The Army Corps of Engineers and state Department of Fish and Wildlife, under the aegis of the Puget Sound Near Shore Ecosystem Restoration Project, have decided to “de-couple” (not fund) the Deschutes Estuary Restoration Project.
Reasons suggested by three upper level managers at WDFW include: Removing the Fifth Avenue dam at significant public cost runs counter to Corps rules which disallow the undertaking of one project (dam removal) which conflicts with another of its mandates (navigation dredging in Budd Inlet). Ecosystem restoration cost/benefit ratios for the Deschutes estuary restoration are significantly unfavorable when compared to cost/benefit ratios for alternative restoration projects which otherwise might have been undertaken.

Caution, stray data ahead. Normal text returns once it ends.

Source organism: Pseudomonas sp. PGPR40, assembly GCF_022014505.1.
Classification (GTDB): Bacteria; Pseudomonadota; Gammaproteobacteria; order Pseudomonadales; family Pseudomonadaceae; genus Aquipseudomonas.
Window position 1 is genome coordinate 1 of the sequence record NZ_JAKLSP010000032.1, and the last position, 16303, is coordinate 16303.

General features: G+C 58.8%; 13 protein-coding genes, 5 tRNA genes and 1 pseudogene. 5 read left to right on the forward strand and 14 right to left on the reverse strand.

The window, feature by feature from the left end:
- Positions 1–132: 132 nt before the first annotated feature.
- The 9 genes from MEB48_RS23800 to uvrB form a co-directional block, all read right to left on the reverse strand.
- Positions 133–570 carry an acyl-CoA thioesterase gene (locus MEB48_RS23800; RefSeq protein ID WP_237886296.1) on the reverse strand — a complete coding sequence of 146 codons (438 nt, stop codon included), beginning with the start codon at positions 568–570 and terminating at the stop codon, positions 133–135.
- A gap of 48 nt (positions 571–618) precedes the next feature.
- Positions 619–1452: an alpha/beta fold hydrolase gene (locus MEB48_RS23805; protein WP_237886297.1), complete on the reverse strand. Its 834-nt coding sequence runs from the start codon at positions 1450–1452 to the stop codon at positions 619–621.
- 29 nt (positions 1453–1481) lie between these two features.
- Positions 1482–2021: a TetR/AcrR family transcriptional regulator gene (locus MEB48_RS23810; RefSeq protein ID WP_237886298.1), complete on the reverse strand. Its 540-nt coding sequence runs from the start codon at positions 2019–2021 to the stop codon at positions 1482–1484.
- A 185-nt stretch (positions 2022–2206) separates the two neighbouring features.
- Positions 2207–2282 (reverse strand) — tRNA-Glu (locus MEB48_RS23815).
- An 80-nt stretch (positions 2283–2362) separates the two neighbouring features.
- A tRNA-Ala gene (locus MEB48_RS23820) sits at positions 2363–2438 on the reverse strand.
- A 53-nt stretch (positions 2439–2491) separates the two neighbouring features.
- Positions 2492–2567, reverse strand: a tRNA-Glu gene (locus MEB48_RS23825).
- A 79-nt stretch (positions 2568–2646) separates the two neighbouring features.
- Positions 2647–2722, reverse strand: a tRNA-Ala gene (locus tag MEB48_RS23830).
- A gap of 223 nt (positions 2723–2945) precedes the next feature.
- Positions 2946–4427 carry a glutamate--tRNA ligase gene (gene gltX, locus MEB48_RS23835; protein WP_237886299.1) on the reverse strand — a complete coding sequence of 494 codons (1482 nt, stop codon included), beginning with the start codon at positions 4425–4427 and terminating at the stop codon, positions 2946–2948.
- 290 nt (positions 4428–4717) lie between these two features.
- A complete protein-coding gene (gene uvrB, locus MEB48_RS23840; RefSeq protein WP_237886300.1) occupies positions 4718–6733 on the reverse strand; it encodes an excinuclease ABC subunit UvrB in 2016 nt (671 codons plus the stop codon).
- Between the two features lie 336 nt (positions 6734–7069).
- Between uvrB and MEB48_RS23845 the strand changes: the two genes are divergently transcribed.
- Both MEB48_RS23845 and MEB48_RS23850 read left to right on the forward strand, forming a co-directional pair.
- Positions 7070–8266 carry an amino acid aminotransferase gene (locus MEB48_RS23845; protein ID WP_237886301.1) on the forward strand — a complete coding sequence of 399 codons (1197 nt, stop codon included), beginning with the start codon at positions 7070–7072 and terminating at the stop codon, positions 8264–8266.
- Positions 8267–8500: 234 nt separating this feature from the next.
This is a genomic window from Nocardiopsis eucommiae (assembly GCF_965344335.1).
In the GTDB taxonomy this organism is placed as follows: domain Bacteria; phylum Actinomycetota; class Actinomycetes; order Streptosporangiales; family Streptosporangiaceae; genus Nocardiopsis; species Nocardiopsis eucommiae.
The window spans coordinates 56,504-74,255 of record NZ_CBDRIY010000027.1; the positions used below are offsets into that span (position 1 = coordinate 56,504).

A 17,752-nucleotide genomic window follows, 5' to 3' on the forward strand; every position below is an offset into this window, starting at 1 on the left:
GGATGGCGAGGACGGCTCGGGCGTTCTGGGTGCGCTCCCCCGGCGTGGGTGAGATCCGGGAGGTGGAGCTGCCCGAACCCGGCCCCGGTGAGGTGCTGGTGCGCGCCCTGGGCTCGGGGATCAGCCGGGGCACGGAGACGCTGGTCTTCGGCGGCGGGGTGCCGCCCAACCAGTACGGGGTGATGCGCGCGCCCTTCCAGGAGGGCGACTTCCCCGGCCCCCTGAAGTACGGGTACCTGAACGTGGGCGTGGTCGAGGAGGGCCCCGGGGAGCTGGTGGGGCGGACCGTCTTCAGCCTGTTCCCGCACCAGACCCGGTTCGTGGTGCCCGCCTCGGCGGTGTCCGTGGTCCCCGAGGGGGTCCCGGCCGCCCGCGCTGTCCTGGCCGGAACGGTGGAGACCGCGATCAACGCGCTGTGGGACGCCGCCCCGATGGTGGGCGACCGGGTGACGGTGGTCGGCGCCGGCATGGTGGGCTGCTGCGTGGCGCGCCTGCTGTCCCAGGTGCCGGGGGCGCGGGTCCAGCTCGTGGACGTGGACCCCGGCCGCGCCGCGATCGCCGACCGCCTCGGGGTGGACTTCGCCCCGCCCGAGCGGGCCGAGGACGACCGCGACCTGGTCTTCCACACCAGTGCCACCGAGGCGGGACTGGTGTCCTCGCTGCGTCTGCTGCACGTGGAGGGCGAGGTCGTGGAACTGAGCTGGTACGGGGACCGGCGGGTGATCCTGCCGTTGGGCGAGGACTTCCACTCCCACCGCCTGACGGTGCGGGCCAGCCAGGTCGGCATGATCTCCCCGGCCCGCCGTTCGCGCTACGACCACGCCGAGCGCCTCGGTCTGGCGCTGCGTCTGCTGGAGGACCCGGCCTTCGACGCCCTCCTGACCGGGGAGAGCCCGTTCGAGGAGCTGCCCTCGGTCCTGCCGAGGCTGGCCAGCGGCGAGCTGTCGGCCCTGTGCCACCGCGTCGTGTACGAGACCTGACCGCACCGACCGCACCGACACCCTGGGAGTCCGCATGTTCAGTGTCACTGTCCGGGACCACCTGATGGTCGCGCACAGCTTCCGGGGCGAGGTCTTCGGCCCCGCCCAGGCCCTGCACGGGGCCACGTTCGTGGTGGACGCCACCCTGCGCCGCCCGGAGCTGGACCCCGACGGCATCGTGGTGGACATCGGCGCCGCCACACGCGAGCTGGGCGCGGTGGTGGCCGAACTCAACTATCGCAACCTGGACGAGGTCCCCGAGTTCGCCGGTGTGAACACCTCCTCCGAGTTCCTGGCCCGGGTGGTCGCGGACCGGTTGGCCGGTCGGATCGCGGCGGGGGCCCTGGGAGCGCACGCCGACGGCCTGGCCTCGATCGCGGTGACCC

This decision has extreme importance. It shows that a federal and state agency have, after due diligence and collaboration, recognized and acknowledged the inappropriateness of using public funds for removing the Fifth Avenue dam. They are essentially stating that, regardless of the influence of a vocal minority, this project is ill-advised on the basis of its economic harm and lack of cost effectiveness regarding ecosystem habitat restoration.
Considering the above and understanding the marked advantages the lake has regarding oxygen generation, nitrogen removal, social cohesiveness, fiscal responsibility, esthetics, historical design, and public opinion, it appears that re-creating the mudflat serves little rational purpose. After decades of delay, our leaders at all levels now have a clear mandate to focus our limited resources on riverine watershed restoration and dredging our lake. Ecosystem cost benefit ratios here are highly favorable.